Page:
Social commerce, which is often abbreviated to s-commerce, represents the integration of shopping and social media. Thus, this is any form of social media that contributes to the process of buying and selling products and services online. When you consider how dominant social media has been over the past few years, it is not hard to see why many deem the union of social media and shopping as a natural evolution, as social media presents a wealth of possibilities. Keeping that in mind, continue reading to discover information regarding different types of social commerce.
Social Network Driven Sales – A social network-driven sale occurs when a consumer has purchased a product
because they have been referred to the site via a social media website, such as Facebook, Twitter, or Pinterest. A good example of this would be the ‘shop’ tab feature that is available on Facebook.
Platforms for Peer-to-Peer Sales – Peer-to-Peer sales platforms are those that offer a community-based marketplace whereby individuals sell to one and other. This can be via an auction site, such as eBay, or individuals can upload their items at a set price for sale, like they do at ASOS marketplace.
Social Shopping – This type of social commerce is pretty self-explanatory. It relates to online shops that boast social features. For instance, there may be a chat option for individuals to exchange advice and discuss opinions. Examples of this include Fashism, Motilo, Listia, and Go Try It On.
Pick List Sites – This is a form of user-curated shopping, with prime examples being Lyst and The Fancy. These websites give users the opportunity to create and share product lists, other users will then be able to shop from the said list.
Group Buying and Daily Deals – Groupon is definitely one of the most well-known examples to illustrate this type of s-commerce with. These websites present consumers with the possibility to purchase something for a reduced rate if enough individuals agree to make the purchase.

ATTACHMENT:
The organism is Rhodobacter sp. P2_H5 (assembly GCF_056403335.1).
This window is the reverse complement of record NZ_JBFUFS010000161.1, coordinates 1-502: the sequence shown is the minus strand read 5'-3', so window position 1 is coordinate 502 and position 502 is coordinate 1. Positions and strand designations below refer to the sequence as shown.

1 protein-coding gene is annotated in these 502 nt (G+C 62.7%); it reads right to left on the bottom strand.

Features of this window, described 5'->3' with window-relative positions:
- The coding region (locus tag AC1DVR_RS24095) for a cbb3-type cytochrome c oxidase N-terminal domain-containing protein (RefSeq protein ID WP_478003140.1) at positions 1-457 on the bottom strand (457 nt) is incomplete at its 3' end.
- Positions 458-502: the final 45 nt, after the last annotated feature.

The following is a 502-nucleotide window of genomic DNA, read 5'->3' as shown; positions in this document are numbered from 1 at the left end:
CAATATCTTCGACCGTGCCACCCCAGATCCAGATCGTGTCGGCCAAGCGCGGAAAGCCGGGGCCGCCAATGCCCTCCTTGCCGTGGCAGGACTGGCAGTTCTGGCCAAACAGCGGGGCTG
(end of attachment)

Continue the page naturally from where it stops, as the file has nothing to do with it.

Participatory Commerce – This can also be referred to as ‘crowd funding’ or ‘crowd sourcing’. In this instance, consumers have a hand in the production process. How? Through voting, collaboratively designing products, and funding production. Examples of participatory commerce websites include Cut On Your Bias, ModCloth, Threadless, and Kickstarter.
User Review Websites – Finally, we have peer recommendations. These relate to sales that have been driven through product or service reviews. There are other features, i.e. purchasing history features. A good example of this is Amazon’s feature where you have the ability to see what other people who purchased the same item as you have bought. In addition to this, there are incentives for sharing products or purchases via social media platforms.
To conclude, the seven different types of social commerce are as follows – user review websites, group buying and daily deals, social network driven sales, participatory commerce, pick list sites, platforms for peer-to-peer sales, and of course social shopping. Hopefully this post will have aptly showcased the vast possibilities that are present in terms of using social media to increase your levels of sales.
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